Together, the ACSA, IWSR, and Park Street launched the Craft Spirits Data Project in October 2015. Data collection began in January 2016 and was completed in August, 2016. The Project collected data from spirits consumers, DSPs, distributors, and on- and off-premise retailers. Collaborative partners included government and industry organizations the U.S. Alcohol and Tobacco Tax and Trade Bureau (TTB), the National Alcohol Beverage Control Association (NABCA), American Beverage Licensees (ABL), and the Wine & Spirits Wholesalers of America (WSWA), market research firms Acturus and Nielsen, and digital publication

This program aims to create a deeper understanding of the U.S. craft spirits landscape among four key groups: consumers, DSPs, distributors, and retailers. In addition to analyzing craft spirits brand perceptions and consumption drivers at the consumer level, the study collects data on craft distiller production size and patterns, sources and amounts of revenue, and the category’s overall economic impact within the spirits industry. The Project also collects data on craft spirits business size, patterns and outlook on the distributor level and assesses craft spirits business size and outlook by premise type at retail. The Project provides findings on craft supplier best practices and success factors. U.S. Craft spirits – as defined for the purposes of the research – are distilled spirits that are produced in the U.S. by producers that have not more than 750,000 proof gallons (or 394,317 9-liter cases) removed from bond on an annual basis and market themselves as craft and have no proven violation of the ACSA code of ethics. The ACSA code of ethics states: “We operate in an honest, transparent and non-deceptive fashion. We inform consumers truthfully and accurately about the sources and methods used to make our spirits through our labels, materials and communications. We expect fair dealing and respect amongst members. We obey all federal, state, and local laws.”

When estimating the number of producers behind the U.S. craft spirits production, the project team relied on a combination of official data released by regulatory authorities, survey data, other industry data sources both national (e.g., NABCA, TTB) and regional (e.g., Guilds), as well as interviews and team assessments using the craft distiller definition.


The American Craft Spirits Association is the only registered non-profit trade association representing the U.S. craft spirits industry. Its mission is to elevate and advocate for the community of craft spirits producers, and membership in ACSA is open to anyone.

ACSA is governed by a Board of Directors elected by the eligible voting members of the Association. Voting members must be independent, licensed distillers (DSPs) annually removing fewer than 750,000 proof gallons from bond (the amount on which a federal excise tax is paid.)


The IWSR is the leading source of data and analysis on the beverage alcohol market. It is the longestrunning research company specializing exclusively in global alcoholic drinks. The IWSR’s comprehensive database quantifies the global and local market of wine, spirits, beer, cider and prepared cocktails by volume and value, and provides insight into short- and long-term trends.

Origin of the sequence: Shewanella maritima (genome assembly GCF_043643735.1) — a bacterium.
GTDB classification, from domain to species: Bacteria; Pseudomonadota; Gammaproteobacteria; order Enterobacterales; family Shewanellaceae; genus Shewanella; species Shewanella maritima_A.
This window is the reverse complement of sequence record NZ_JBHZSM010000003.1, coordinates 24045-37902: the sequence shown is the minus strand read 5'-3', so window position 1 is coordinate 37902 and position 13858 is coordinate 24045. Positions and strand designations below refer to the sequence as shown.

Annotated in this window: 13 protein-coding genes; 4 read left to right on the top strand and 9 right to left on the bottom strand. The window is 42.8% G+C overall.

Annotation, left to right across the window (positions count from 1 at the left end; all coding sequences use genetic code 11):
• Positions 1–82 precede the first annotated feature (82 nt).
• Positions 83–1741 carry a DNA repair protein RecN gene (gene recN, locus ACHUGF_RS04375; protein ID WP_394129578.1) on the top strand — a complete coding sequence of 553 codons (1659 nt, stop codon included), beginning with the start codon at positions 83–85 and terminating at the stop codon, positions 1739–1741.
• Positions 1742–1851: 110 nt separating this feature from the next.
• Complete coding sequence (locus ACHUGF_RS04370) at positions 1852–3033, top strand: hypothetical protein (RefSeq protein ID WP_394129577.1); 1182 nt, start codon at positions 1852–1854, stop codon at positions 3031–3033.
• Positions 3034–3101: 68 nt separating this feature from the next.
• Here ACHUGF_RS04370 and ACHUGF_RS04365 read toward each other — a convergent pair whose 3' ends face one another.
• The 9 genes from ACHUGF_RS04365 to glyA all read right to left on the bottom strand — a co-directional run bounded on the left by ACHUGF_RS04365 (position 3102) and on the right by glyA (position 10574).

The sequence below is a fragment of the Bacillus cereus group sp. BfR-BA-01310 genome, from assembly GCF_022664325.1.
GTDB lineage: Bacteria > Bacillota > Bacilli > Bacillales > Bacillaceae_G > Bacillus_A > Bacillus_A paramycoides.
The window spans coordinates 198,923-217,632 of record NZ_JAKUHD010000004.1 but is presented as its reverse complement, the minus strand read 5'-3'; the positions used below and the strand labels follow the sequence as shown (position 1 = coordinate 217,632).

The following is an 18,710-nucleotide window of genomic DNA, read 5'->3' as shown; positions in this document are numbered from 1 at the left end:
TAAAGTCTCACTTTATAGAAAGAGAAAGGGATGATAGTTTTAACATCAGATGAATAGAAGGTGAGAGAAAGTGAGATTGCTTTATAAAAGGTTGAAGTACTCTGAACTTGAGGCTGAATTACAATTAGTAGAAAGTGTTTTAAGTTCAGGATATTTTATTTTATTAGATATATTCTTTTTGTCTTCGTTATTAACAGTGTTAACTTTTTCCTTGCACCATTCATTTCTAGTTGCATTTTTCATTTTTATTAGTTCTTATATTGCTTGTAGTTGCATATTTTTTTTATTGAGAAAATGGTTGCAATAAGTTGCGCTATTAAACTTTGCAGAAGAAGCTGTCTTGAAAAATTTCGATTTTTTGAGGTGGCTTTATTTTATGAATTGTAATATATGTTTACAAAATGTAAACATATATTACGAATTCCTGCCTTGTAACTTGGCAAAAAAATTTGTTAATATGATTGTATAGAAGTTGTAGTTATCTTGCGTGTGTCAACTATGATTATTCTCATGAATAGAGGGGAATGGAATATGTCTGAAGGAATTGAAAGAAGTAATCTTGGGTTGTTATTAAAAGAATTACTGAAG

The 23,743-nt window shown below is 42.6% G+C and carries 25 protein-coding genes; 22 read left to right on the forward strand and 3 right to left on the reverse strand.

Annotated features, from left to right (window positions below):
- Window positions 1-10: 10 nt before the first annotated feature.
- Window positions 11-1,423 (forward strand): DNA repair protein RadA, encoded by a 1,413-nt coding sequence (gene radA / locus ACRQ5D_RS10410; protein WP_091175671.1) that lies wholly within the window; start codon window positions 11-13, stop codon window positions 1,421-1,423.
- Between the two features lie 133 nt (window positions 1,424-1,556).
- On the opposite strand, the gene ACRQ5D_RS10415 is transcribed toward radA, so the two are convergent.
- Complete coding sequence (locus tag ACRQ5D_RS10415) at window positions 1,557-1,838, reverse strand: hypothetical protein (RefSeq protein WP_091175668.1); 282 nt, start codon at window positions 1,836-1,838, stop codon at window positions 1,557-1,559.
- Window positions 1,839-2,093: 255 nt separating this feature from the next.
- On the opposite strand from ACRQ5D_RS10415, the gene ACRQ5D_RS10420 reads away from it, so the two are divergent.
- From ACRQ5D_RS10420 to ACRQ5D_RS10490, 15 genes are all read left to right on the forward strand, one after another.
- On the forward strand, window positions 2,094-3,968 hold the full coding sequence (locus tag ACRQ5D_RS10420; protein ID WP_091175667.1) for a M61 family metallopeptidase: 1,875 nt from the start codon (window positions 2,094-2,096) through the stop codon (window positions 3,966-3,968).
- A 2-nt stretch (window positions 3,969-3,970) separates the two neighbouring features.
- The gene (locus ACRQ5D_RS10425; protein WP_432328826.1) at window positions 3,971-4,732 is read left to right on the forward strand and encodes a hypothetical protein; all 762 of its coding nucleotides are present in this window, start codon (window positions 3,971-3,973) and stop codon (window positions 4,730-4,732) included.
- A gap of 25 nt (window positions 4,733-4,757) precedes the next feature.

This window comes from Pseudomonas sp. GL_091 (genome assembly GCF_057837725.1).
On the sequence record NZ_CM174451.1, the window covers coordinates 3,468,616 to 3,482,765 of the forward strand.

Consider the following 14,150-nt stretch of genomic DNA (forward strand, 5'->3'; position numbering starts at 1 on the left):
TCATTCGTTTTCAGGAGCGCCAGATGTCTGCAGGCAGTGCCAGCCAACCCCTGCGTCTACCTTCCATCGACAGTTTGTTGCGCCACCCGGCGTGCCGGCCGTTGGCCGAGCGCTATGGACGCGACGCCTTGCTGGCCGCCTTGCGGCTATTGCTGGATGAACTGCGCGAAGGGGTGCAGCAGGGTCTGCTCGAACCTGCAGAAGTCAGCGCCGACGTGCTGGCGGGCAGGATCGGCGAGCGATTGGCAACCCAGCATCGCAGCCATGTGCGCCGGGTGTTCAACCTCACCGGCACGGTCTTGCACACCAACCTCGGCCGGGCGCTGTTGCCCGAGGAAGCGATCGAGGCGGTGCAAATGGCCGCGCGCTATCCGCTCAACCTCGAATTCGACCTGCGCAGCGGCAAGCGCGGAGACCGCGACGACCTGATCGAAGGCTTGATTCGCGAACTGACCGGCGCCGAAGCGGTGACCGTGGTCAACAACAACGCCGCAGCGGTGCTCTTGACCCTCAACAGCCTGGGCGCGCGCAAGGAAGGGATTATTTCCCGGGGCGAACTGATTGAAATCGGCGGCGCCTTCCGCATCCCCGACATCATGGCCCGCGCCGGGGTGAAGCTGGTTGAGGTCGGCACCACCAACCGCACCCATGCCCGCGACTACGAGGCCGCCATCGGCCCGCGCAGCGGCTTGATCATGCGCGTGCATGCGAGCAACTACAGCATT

The IWSR’s methodology is unique. It is the only research company to annually visit distributors, importers, producers, retailers and duty-free operators in each market. This allows IWSR to better understand market dynamics, real consumption figures, and to explain why certain trends occur. The IWSR conducts face-to-face interviews with 1,500 companies in 120 countries each year, with further input from 350 companies. The IWSR provides more detail on more brands, across more countries, than any other source. The IWSR produces several special reports each year; for more details, please visit


Park Street delivers productivity-enhancing and cost-saving back-office solutions, advisory services, and working capital to more than 3,000 alcoholic beverage brands from the U.S. and around the world. Established in 2003, the company provides a fast and reliable conduit to the U.S. and E.U. markets and a cost-effective operating platform. Park Street works with suppliers at all stages of growth and its clients range from entrepreneurial craft distillers to multi-brand global portfolios.

The firm’s major practice areas are 1) Back-Office Solutions, including regulatory compliance, logistics, national importing, distribution, warehousing, order-fulfillment, accounting, customer service, and more; 2) Advisory Services, including business building, route-to-market planning, organizational effectiveness, strategic partnerships, joint ventures, negotiation support, and more; 3) Working Capital Solutions, including accounts receivable financing (factoring), revolving credit facilities, term loans secured by accounts receivables and other assets, guarantees, and letters of credit. With its extensive expertise in the alcoholic beverage sector, Park Street provides clients comprehensive, turn-key solutions across its practices areas, all within the context of exceptional professional service delivery.